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Stage V, medium powers excluded from the derogation

For low and high powers, the assembling and marketing of machinery with transition motors is postponed to 2021. The trade associations’ request for a postponement also for the medium powers, was only partially accepted

by Giovanni M. Losavio
June 2020 | Back

Stage V transition engines’ deadlines in the medium-low power (less than 56 kW) and medium-high power (over 130 kW) classes are postponed to 2021. That was decided by the European Parliament, which has thus accepted, but only partially, the request made in recent weeks by European manufacturers of non-road mobile machinery. The measure will become effective in the next few weeks as soon as some technical formalities of a routine basis have been completed.
Thanks to this derogation, European manufacturers have until 30 June 2021 (no longer until 30 June 2020 as initially planned) to assemble the engines, and until 31 December 2021 (no longer 31 December 2020) to complete the marketing of the machinery. Medium powers (between 56 and 130 kW) are excluded from the measure, for them, the assembly and marketing deadlines were confirmed - respectively - on 30 June 2021 and 31 December 2021. With the vote of the Europarliament, which came after the green light from the European Commission and the Council of the European Union (Member States), the political process started in the past weeks by a group of six European trade associations, representing the sectors affected by the European Stage V standards, is completed. CEMA, for agricultural machinery, CECE for earth-moving machinery, EGMF for gardening, EUnited Municipal Equipment & Cleaning for the municipal utility, Europgen for generating sets and FEM for the handling sector, joined the initiative.  The moratorium call was made following the Covid-19 emergency. The six promoters of the initiative explained to the EU institutions how lockdowns and supply chain disruption (China, Italy, and other EU countries) regarding components and spare parts had created a situation of objective impossibility. The transition engines were already in the OEMs’ possession and were ready to be mounted on the machines, but the lack of axles, hydraulic devices, and components for electronic and lighting systems did not allow the final assembly phase to be completed. In this scenario - the associations warned - it would have been impossible to meet the deadlines set by Stage V regulations (2016/1628/EU and 2018/985/EU, the latter being specific to the agricultural sector).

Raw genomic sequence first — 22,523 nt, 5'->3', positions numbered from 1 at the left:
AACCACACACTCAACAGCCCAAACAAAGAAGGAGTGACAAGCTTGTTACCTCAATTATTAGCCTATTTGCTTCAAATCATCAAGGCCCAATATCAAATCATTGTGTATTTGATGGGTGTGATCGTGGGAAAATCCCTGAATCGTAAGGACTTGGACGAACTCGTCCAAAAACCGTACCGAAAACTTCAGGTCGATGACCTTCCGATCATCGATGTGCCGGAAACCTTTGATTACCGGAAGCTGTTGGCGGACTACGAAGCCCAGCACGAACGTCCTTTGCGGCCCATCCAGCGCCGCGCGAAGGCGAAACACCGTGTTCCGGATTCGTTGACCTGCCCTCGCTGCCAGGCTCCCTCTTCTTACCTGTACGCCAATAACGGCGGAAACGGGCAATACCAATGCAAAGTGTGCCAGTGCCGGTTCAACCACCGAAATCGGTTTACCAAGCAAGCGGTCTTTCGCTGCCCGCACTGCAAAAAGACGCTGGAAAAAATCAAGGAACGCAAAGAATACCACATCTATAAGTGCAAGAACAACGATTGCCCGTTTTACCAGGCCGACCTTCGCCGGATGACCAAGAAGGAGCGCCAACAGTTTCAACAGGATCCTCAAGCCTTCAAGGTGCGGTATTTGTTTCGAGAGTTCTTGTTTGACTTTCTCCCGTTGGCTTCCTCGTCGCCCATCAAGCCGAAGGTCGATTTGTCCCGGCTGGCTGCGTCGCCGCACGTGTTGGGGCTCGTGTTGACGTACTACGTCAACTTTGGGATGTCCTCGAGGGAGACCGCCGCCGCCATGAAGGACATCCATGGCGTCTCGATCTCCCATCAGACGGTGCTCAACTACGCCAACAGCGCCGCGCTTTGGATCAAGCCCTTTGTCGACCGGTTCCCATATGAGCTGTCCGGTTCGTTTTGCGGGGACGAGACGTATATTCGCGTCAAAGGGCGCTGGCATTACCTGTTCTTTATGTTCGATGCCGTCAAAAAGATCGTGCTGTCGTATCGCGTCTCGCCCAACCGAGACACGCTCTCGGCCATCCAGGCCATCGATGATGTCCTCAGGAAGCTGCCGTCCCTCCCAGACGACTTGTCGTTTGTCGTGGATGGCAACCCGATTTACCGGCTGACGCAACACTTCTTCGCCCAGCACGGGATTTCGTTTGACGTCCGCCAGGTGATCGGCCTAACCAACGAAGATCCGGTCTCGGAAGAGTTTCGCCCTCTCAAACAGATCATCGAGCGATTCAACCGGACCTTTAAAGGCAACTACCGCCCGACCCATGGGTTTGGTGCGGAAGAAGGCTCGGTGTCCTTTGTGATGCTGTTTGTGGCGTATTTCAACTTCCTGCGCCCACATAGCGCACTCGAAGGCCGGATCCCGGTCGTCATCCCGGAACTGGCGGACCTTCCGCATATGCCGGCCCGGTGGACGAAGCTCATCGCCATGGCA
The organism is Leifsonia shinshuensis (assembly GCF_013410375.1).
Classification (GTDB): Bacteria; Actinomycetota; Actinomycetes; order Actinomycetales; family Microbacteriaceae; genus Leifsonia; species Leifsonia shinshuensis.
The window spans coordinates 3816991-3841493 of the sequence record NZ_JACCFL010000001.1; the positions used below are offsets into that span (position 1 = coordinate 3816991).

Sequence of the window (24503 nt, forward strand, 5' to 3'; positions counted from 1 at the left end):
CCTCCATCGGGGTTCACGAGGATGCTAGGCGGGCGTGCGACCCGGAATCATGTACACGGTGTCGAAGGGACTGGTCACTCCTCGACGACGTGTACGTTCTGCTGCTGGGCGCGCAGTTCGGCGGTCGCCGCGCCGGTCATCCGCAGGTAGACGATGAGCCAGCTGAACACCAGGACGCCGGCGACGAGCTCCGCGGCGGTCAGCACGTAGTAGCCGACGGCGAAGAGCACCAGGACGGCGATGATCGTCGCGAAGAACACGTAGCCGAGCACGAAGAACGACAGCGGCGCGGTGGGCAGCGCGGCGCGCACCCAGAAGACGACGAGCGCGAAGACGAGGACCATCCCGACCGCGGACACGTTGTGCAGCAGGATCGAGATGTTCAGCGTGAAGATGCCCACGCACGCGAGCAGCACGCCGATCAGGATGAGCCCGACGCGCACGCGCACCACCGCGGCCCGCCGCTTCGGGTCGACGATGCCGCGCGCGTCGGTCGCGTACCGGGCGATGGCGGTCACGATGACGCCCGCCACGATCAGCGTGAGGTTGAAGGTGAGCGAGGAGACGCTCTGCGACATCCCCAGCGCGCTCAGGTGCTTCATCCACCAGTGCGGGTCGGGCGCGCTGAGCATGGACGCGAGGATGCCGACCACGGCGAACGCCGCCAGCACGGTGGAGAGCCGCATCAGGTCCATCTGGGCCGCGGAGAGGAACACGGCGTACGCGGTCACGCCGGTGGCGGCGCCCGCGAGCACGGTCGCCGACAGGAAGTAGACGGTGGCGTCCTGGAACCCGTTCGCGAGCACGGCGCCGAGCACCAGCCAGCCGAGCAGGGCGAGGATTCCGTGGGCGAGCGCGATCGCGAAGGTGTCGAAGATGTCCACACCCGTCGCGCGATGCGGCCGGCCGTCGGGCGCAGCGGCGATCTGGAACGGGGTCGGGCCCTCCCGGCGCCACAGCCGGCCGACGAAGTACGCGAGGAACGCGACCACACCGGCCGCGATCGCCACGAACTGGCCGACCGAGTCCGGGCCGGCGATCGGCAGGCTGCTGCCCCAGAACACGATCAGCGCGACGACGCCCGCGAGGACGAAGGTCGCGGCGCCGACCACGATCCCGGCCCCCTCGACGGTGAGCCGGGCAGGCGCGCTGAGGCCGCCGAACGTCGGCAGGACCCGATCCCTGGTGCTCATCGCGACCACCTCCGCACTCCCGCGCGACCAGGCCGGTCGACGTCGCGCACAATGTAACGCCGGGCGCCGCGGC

But without the derogation, the non-road mobile machinery with transition engines wouldn't be unusable in Europe, and this would have forced companies to sell them outside the EU, with severe economic damage that would also have had consequences on employment levels. In short, for European manufacturers, the derogation from the Stage V deadlines represents a breath of fresh air, even if the critical issues linked to medium powers, which represent a significant share of production - especially in Italy - and which have been unfortunately excluded from the measure, remain.

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